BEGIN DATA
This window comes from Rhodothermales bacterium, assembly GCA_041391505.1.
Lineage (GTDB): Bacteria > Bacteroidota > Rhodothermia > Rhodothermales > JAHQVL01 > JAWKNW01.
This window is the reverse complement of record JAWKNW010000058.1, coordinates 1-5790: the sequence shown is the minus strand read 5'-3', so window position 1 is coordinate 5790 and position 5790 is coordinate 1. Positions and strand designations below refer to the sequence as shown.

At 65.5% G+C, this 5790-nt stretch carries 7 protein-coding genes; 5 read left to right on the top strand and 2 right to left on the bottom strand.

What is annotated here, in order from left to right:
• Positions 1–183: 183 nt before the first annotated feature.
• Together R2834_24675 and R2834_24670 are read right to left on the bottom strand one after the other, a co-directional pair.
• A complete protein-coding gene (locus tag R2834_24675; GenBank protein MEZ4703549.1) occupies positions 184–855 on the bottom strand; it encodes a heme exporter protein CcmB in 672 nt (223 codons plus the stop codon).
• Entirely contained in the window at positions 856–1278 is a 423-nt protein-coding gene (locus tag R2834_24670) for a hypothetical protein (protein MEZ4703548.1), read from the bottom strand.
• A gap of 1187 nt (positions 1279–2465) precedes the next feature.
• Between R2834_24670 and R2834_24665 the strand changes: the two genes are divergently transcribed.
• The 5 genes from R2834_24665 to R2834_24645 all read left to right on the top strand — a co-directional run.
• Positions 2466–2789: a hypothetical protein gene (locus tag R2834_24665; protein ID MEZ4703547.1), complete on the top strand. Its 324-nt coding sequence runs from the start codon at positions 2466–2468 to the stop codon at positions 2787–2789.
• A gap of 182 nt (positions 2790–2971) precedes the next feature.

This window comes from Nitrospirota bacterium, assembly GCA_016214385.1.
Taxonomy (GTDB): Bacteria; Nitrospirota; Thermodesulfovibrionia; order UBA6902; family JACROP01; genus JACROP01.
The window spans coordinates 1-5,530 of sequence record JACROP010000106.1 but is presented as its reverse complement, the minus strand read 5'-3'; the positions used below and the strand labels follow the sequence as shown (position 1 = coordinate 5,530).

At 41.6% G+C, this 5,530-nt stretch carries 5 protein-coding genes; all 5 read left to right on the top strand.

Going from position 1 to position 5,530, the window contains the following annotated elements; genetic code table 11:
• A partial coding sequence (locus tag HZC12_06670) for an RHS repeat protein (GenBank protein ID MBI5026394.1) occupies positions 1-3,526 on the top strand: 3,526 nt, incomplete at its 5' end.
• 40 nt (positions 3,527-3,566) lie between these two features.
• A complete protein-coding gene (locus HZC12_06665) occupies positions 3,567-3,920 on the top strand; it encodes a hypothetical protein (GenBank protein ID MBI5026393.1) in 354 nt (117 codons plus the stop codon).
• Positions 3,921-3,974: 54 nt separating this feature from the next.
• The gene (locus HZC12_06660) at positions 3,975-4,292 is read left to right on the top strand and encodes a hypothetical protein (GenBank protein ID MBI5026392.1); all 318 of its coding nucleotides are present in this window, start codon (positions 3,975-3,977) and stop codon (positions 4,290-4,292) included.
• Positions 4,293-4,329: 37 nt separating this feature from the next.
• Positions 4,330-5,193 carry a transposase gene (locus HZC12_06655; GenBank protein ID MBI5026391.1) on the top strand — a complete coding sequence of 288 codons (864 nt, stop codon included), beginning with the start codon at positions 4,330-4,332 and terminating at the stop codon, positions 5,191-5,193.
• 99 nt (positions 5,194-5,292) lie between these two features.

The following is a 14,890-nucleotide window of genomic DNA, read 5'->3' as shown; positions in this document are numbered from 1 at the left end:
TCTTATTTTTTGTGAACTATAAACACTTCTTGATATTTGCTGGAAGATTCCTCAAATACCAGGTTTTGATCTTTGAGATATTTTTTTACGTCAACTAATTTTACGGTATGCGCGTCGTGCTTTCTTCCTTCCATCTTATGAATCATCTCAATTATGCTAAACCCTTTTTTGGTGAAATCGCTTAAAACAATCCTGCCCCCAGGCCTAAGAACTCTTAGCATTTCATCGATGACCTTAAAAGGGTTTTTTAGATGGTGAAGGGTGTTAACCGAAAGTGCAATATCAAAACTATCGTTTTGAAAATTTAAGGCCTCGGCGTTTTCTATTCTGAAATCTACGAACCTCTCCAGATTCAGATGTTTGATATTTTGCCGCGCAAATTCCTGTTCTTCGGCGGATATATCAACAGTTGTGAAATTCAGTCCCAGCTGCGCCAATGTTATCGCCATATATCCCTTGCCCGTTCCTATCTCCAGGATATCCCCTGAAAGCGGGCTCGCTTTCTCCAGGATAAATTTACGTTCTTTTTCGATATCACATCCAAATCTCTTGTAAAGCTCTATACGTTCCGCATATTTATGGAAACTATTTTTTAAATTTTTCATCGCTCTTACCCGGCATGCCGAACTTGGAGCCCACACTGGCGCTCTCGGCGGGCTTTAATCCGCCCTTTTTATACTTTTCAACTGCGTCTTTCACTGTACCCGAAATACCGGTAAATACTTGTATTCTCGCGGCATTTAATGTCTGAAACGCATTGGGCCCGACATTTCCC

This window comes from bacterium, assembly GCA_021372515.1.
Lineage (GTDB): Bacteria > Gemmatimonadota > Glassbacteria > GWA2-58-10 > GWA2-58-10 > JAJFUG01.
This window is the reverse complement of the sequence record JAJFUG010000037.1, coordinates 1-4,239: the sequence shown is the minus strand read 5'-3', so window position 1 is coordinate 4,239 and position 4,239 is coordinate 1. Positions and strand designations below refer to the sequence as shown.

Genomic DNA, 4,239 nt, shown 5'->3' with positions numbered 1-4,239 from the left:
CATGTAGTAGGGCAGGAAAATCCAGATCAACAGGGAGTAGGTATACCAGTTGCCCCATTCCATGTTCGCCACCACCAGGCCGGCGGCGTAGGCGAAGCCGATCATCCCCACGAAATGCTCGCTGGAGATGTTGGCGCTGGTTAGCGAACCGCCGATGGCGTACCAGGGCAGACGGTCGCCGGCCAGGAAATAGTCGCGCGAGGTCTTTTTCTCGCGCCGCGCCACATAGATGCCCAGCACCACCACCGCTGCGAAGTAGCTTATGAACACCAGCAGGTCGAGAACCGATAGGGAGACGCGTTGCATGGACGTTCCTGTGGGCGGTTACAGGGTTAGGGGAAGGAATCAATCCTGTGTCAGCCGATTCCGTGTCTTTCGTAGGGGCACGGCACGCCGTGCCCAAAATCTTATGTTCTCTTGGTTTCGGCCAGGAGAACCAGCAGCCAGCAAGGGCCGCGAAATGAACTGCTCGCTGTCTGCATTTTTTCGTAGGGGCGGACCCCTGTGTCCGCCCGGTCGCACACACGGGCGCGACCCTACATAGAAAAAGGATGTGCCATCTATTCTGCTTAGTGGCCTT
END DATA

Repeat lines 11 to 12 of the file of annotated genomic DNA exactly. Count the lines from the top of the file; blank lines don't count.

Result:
• Between R2834_24670 and R2834_24665 the strand changes: the two genes are divergently transcribed.
• The 5 genes from R2834_24665 to R2834_24645 all read left to right on the top strand — a co-directional run.